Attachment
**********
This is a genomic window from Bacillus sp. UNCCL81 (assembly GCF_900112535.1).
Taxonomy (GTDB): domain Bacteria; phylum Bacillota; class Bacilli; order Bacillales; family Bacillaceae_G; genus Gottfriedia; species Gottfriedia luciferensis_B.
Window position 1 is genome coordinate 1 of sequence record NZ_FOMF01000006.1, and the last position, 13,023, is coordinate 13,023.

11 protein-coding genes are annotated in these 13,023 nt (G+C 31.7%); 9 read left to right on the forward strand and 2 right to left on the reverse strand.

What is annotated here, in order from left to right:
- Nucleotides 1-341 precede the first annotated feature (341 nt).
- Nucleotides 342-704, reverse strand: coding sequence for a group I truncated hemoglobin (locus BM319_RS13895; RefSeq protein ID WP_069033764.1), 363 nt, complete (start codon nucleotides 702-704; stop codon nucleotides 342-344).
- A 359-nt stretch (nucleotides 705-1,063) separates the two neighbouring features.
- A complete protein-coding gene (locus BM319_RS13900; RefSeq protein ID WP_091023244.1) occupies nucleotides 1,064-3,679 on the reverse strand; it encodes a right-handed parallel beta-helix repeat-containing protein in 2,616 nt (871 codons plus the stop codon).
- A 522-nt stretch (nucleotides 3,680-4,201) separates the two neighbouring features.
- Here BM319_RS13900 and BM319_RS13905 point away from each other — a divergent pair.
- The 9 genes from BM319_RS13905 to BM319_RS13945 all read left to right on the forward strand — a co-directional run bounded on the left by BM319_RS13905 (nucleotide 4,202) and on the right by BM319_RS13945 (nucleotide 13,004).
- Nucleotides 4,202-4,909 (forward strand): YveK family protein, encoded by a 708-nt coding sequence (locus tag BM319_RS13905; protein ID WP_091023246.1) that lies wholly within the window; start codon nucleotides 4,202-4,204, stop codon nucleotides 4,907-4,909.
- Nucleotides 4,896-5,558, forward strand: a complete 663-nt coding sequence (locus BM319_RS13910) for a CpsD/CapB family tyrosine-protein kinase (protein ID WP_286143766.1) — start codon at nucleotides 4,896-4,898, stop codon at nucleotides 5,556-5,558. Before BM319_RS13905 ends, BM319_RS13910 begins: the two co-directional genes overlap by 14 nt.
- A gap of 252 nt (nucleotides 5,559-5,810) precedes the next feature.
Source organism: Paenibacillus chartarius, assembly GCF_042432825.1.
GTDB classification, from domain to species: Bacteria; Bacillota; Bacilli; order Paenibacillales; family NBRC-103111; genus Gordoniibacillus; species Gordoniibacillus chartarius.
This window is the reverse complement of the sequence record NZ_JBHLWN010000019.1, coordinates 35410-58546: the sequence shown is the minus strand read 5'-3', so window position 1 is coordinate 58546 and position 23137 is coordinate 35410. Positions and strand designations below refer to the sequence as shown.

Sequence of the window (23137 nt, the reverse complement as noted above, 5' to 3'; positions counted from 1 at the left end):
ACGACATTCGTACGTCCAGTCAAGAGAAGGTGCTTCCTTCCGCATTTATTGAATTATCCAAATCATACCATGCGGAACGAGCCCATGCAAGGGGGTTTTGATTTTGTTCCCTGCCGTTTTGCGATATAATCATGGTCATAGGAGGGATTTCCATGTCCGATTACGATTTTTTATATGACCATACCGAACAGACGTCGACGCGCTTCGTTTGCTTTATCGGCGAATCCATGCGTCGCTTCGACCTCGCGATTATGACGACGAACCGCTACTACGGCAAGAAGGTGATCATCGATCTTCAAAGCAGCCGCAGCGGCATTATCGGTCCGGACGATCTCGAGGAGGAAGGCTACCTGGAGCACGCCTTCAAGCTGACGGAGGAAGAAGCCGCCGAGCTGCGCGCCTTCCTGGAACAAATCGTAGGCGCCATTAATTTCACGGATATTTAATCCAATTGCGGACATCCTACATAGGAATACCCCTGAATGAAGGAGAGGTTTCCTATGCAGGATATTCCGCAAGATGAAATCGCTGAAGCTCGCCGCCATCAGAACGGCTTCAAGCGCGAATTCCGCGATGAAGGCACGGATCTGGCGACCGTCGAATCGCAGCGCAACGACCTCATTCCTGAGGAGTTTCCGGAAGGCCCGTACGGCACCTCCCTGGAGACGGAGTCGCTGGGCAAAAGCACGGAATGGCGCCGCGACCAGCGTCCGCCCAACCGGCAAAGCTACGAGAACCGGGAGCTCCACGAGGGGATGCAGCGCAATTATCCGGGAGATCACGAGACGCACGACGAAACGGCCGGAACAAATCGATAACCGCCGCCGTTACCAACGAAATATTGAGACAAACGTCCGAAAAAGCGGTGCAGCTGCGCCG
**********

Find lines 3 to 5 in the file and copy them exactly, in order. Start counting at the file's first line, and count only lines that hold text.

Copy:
Window position 1 is genome coordinate 1 of sequence record NZ_FOMF01000006.1, and the last position, 13,023, is coordinate 13,023.

11 protein-coding genes are annotated in these 13,023 nt (G+C 31.7%); 9 read left to right on the forward strand and 2 right to left on the reverse strand.

What is annotated here, in order from left to right: